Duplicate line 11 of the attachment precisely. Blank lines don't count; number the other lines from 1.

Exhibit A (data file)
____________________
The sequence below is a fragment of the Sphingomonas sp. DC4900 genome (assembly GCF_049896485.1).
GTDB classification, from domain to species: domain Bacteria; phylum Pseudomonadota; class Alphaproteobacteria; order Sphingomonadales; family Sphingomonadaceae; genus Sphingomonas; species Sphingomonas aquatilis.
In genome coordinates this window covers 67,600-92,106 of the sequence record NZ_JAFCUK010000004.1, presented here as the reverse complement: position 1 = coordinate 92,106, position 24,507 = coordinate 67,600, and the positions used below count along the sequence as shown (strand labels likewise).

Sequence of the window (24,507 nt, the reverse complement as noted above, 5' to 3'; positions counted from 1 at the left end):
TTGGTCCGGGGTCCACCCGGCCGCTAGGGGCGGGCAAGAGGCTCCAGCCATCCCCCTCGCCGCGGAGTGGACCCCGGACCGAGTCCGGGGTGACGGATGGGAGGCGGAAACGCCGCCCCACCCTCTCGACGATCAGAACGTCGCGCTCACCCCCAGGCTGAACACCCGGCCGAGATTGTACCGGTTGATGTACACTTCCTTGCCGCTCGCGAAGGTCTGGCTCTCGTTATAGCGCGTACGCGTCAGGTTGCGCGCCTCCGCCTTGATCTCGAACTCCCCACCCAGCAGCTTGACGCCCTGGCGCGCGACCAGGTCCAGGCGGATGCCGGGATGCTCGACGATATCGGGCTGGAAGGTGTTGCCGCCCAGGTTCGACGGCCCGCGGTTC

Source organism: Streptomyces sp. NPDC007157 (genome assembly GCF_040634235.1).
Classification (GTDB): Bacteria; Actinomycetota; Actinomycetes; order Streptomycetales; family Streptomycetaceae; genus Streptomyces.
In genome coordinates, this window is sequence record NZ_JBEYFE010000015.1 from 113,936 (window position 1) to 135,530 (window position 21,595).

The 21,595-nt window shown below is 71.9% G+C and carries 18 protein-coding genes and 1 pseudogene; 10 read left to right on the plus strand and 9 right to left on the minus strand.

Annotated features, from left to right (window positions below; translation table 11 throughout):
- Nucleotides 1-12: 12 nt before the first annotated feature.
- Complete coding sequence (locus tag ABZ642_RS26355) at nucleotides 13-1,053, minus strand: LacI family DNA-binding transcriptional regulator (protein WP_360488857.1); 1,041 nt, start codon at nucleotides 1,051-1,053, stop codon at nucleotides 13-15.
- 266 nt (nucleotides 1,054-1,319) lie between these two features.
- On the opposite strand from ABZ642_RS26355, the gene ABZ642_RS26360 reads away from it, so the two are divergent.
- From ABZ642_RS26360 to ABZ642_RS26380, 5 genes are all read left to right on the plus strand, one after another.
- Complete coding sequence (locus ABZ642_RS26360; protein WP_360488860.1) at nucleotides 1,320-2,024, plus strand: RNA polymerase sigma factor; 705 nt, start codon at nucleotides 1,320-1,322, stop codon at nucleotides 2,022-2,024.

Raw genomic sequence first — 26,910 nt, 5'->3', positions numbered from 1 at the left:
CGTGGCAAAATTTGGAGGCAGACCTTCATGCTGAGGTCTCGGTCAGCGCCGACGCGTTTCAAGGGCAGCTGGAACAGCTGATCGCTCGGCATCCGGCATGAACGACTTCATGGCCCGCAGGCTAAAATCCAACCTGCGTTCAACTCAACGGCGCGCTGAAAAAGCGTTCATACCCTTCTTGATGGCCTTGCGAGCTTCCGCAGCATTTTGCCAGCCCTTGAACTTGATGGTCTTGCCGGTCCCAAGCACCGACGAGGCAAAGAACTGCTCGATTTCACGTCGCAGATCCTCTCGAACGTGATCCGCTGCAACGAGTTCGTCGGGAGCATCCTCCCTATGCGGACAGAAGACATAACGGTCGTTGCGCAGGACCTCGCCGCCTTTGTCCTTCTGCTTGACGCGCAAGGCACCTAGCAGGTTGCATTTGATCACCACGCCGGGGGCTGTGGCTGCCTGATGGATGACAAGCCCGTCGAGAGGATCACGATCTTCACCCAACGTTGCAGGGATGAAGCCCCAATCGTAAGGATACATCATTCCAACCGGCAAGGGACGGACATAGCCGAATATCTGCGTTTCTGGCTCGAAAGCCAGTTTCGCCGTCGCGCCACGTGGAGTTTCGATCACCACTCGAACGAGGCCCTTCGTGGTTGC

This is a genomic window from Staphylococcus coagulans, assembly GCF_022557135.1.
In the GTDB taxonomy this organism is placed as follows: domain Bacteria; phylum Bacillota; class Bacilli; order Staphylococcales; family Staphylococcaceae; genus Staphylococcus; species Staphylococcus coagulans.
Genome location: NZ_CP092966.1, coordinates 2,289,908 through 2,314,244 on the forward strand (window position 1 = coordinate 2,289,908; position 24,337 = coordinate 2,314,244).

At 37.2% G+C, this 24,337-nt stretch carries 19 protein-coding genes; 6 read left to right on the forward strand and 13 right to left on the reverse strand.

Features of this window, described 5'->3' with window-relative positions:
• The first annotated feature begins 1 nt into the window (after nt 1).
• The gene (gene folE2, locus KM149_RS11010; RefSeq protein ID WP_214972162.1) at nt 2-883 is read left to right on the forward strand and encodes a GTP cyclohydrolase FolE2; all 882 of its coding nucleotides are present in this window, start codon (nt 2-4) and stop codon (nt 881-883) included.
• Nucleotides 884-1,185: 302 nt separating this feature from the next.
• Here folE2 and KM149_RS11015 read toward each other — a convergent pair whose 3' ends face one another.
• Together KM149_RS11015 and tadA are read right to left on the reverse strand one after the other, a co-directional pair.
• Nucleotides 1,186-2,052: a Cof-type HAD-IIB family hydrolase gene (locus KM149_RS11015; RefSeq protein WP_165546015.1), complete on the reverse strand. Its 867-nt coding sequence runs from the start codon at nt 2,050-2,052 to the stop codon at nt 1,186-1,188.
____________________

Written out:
- Nucleotides 1-12: 12 nt before the first annotated feature.